The British Society
 

Case Histories & Letters of Appreciation

 

(names changed for privacy)

 

CASE ONE


Ms. W, a 37 year-old British woman, with two teenage daughters, divorced her American husband while living and working in Massachusetts and was advised by her lawyer that she would be able to remain in the US, so she applied for a revised visa. This triggered a revocation of her current visa, while her application was pending, and she was therefore unable to continue working—a circumstance she was not prepared for. To add to her difficulties, she remarried but her new husband unexpectedly lost his job and could only find occasional work. The British Society became involved and paid some of their overdue utility bills and their rent. We also helped secure the revised visa for Ms. W, which enabled her to work again. Since our assistance, her husband has secured a full-time job and the family’s has a happy future ahead.
 

CASE TWO


Mr. and Mrs. J, are a British family with three children. They were living in Norwood, MA, and Mr. J, a roofer, had been out of work for two years but he went to a job center every day and occasionally got day work, although not enough to pay family bills. Mrs. J had applied for over 100 casual jobs without success. The Society was able to help by paying their rent and several bills, but realized that unless one of the parents could land a full-time job there was little hope of avoiding this family going into a housing shelter. This would mean being separated, with the husband and young son in one shelter and the mother and two girls in another facility. As they faced this crisis, Mr. J was offered a job on a farm in Wisconsin but they had no way of finding the moving costs of about $2,500. The Society decided to take the unusual step of asking our members for help to provide this family with a fresh new start. Within three days, our generous members had funded the entire move. The family now has a home together, the children are settled in school, and Mrs. J has even found a part-time job. What a difference YOU have made to this family! Thank you to everyone who stepped up to support them in their time of need.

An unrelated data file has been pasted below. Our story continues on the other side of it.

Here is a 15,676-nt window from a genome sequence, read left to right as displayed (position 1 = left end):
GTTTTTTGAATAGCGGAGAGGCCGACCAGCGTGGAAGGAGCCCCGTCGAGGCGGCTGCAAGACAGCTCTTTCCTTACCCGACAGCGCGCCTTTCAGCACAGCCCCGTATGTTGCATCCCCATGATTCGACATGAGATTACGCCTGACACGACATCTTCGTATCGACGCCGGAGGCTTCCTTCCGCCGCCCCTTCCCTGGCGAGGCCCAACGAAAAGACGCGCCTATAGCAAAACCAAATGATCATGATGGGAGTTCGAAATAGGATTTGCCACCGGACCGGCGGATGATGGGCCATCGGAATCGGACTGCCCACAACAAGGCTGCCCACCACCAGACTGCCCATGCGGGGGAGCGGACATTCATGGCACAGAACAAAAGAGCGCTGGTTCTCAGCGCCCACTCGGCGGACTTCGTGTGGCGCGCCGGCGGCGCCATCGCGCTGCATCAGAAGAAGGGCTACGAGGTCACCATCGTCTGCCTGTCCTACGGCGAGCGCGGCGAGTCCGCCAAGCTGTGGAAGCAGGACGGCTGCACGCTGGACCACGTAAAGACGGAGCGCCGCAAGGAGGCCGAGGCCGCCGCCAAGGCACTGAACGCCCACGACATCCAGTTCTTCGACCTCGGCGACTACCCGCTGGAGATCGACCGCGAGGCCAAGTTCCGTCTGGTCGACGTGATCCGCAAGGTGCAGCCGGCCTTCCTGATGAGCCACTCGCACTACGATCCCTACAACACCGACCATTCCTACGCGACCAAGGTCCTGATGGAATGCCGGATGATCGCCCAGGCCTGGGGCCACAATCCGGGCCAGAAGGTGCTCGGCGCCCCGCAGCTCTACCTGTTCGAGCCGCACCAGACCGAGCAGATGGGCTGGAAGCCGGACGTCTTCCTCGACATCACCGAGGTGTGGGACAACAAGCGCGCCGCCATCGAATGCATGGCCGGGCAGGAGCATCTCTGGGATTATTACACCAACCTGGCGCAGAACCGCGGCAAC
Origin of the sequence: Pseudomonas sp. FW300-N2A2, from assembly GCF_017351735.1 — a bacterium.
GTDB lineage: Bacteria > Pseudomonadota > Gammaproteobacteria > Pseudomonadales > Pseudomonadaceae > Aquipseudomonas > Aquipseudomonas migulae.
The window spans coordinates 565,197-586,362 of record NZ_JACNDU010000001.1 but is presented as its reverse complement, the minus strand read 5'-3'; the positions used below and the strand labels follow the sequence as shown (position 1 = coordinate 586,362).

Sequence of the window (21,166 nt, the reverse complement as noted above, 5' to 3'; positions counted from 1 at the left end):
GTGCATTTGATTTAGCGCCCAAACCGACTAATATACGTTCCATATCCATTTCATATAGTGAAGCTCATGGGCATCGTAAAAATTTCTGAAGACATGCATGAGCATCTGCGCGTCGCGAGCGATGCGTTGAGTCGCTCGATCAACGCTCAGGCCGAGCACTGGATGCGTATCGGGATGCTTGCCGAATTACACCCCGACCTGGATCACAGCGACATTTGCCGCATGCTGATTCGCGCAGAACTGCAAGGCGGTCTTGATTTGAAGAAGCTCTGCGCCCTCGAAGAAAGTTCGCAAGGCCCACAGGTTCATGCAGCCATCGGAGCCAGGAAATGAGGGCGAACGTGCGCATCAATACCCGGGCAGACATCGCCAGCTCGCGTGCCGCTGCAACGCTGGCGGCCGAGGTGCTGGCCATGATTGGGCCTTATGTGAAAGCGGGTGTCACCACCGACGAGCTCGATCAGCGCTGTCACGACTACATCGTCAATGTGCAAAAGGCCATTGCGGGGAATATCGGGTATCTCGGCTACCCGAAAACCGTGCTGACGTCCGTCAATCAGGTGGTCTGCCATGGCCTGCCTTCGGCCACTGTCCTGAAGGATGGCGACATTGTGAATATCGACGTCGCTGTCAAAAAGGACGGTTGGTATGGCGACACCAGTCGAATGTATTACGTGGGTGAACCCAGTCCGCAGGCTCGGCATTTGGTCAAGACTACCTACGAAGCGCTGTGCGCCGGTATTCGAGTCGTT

CASE THREE


Mr. McD came to the US in 1991 with his wife and 2 children to take a job in Rhode Island on a work visa. He worked for the same company for 17 years and became a permanent resident of the US. His wife, who hadn’t enjoyed the time here, took the opportunity of a death in the family in Scotland to return home and never came back. They eventually divorced. The son remained in Scotland with his mother, but the daughter who had full time employment, stayed in Rhode Island with her father. Mr. McD became sick with multiple serious medical conditions and was then pronounced terminally ill. His daughter provided home nursing, took him for hospital appointments and treatment sessions, as well as managing their home and continuing to work. As a result, the daughter’s own health suffered and she had to give up her job. Her symptoms worsened to the point where she could barely write, walk, or drive. The State of R.I. issued Temporary Disability Insurance to cover both of them, however the many medical expenses had used up all their savings and they were drastically behind with basic bills. The British Society immediately paid their rent arrears. When we learned that Mr. McD’s dying wish was to return to Scotland, we made the decision to help him and his daughter fly home. We partnered with The Scottish Charitable Society to fund their flight costs. Mr. McD died less than 48 hours after arriving back in Scotland. His daughter has returned to the US and is doing well.
 

CASE FOUR